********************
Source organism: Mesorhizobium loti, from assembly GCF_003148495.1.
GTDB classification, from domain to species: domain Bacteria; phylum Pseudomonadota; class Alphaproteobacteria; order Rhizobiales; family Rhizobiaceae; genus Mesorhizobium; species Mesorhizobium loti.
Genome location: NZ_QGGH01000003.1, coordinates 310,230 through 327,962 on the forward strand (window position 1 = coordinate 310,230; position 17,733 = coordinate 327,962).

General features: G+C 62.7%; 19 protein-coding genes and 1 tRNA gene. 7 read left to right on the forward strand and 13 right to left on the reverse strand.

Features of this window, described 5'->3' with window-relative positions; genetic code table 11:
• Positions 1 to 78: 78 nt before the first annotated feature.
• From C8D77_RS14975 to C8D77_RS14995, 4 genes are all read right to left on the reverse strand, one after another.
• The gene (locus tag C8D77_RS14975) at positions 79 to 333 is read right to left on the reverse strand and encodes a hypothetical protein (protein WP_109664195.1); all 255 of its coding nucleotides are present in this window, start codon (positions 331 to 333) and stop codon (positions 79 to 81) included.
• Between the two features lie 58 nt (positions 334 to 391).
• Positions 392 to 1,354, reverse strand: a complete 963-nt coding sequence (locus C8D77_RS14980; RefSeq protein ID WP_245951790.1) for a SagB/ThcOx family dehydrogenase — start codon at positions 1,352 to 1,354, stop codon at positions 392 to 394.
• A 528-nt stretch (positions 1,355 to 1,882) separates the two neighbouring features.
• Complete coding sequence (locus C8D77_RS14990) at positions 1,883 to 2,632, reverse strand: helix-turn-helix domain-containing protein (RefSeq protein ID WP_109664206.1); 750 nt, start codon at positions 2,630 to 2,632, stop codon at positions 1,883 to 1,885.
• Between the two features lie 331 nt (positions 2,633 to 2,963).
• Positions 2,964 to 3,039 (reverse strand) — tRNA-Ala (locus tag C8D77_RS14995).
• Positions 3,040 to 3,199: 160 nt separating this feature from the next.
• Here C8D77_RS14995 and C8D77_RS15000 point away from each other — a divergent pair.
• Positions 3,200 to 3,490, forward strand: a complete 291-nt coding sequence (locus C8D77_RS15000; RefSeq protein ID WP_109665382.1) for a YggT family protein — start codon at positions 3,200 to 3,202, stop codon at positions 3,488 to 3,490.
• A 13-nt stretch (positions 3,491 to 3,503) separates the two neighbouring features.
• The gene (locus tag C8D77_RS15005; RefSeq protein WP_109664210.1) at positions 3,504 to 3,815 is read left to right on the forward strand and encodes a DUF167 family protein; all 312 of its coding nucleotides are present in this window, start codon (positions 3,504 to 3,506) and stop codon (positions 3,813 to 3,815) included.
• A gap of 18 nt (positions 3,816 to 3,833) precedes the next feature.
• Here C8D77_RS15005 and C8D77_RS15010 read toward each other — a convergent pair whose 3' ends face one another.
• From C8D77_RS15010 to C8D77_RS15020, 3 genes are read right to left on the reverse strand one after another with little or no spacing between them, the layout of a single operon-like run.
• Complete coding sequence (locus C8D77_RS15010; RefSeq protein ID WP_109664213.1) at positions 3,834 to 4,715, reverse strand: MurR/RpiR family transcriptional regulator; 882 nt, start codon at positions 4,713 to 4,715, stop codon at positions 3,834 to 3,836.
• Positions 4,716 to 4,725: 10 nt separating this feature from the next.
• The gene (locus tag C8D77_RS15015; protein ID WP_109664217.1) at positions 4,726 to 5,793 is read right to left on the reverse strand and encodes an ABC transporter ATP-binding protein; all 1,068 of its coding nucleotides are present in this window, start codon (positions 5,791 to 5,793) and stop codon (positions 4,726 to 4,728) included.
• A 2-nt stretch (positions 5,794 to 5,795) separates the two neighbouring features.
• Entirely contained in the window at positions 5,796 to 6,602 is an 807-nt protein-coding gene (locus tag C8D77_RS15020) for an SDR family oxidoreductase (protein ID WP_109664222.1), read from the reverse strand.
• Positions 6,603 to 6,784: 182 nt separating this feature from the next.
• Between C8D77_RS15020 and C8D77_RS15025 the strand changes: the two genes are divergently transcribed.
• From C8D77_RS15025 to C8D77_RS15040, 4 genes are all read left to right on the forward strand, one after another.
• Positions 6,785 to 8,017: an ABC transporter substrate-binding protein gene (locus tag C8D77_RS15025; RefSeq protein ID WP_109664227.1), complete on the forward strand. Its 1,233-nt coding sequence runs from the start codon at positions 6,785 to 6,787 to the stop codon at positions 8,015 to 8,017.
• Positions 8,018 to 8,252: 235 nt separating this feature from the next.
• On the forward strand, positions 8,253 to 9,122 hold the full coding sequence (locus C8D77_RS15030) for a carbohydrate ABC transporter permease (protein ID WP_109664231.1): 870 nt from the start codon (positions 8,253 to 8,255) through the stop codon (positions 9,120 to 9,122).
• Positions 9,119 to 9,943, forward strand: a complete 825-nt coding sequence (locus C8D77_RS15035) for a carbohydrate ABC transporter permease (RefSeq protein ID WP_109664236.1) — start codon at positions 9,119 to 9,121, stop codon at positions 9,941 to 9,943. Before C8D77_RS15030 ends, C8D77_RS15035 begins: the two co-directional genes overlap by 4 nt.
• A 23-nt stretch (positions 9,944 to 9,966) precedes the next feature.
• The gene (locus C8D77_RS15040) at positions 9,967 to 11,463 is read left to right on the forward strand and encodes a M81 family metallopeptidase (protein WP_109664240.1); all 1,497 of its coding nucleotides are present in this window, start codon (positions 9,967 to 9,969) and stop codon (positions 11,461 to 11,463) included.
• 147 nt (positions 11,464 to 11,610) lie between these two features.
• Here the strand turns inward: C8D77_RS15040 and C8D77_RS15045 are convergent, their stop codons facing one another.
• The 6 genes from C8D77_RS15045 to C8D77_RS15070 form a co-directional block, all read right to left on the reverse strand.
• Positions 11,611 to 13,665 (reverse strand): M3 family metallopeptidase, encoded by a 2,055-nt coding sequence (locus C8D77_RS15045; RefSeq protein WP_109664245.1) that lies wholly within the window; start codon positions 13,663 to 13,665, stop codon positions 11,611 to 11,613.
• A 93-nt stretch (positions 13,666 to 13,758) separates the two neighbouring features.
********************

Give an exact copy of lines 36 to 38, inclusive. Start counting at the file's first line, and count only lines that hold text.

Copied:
• The gene (locus C8D77_RS15040) at positions 9,967 to 11,463 is read left to right on the forward strand and encodes a M81 family metallopeptidase (protein WP_109664240.1); all 1,497 of its coding nucleotides are present in this window, start codon (positions 9,967 to 9,969) and stop codon (positions 11,461 to 11,463) included.
• 147 nt (positions 11,464 to 11,610) lie between these two features.
• Here the strand turns inward: C8D77_RS15040 and C8D77_RS15045 are convergent, their stop codons facing one another.